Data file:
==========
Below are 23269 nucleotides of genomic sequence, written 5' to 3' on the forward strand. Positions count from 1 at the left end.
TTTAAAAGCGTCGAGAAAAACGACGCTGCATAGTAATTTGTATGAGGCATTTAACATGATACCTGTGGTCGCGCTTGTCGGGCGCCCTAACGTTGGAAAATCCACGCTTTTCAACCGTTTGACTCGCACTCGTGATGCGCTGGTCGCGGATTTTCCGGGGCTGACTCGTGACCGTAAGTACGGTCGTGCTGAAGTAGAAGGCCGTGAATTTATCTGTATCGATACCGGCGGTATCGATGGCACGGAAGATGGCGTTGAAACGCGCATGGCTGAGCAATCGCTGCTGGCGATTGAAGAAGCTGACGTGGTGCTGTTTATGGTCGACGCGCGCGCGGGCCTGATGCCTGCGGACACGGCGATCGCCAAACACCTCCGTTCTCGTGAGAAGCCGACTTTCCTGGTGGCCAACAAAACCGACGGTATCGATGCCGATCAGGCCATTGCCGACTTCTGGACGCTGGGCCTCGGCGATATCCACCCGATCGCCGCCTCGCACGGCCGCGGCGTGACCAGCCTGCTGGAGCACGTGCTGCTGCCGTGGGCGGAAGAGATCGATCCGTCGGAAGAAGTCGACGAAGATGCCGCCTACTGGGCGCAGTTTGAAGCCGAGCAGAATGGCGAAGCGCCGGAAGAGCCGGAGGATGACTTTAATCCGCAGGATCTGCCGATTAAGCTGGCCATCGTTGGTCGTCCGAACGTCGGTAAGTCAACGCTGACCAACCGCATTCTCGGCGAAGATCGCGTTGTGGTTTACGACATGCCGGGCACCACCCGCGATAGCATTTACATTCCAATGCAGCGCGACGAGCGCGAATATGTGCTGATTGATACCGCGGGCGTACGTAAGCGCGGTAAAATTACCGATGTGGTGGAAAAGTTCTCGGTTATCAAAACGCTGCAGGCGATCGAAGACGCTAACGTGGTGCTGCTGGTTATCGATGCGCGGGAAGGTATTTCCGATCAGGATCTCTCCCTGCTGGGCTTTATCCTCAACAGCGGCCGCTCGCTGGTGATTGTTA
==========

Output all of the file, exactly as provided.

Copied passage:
Below are 23269 nucleotides of genomic sequence, written 5' to 3' on the forward strand. Positions count from 1 at the left end.
TTTAAAAGCGTCGAGAAAAACGACGCTGCATAGTAATTTGTATGAGGCATTTAACATGATACCTGTGGTCGCGCTTGTCGGGCGCCCTAACGTTGGAAAATCCACGCTTTTCAACCGTTTGACTCGCACTCGTGATGCGCTGGTCGCGGATTTTCCGGGGCTGACTCGTGACCGTAAGTACGGTCGTGCTGAAGTAGAAGGCCGTGAATTTATCTGTATCGATACCGGCGGTATCGATGGCACGGAAGATGGCGTTGAAACGCGCATGGCTGAGCAATCGCTGCTGGCGATTGAAGAAGCTGACGTGGTGCTGTTTATGGTCGACGCGCGCGCGGGCCTGATGCCTGCGGACACGGCGATCGCCAAACACCTCCGTTCTCGTGAGAAGCCGACTTTCCTGGTGGCCAACAAAACCGACGGTATCGATGCCGATCAGGCCATTGCCGACTTCTGGACGCTGGGCCTCGGCGATATCCACCCGATCGCCGCCTCGCACGGCCGCGGCGTGACCAGCCTGCTGGAGCACGTGCTGCTGCCGTGGGCGGAAGAGATCGATCCGTCGGAAGAAGTCGACGAAGATGCCGCCTACTGGGCGCAGTTTGAAGCCGAGCAGAATGGCGAAGCGCCGGAAGAGCCGGAGGATGACTTTAATCCGCAGGATCTGCCGATTAAGCTGGCCATCGTTGGTCGTCCGAACGTCGGTAAGTCAACGCTGACCAACCGCATTCTCGGCGAAGATCGCGTTGTGGTTTACGACATGCCGGGCACCACCCGCGATAGCATTTACATTCCAATGCAGCGCGACGAGCGCGAATATGTGCTGATTGATACCGCGGGCGTACGTAAGCGCGGTAAAATTACCGATGTGGTGGAAAAGTTCTCGGTTATCAAAACGCTGCAGGCGATCGAAGACGCTAACGTGGTGCTGCTGGTTATCGATGCGCGGGAAGGTATTTCCGATCAGGATCTCTCCCTGCTGGGCTTTATCCTCAACAGCGGCCGCTCGCTGGTGATTGTTA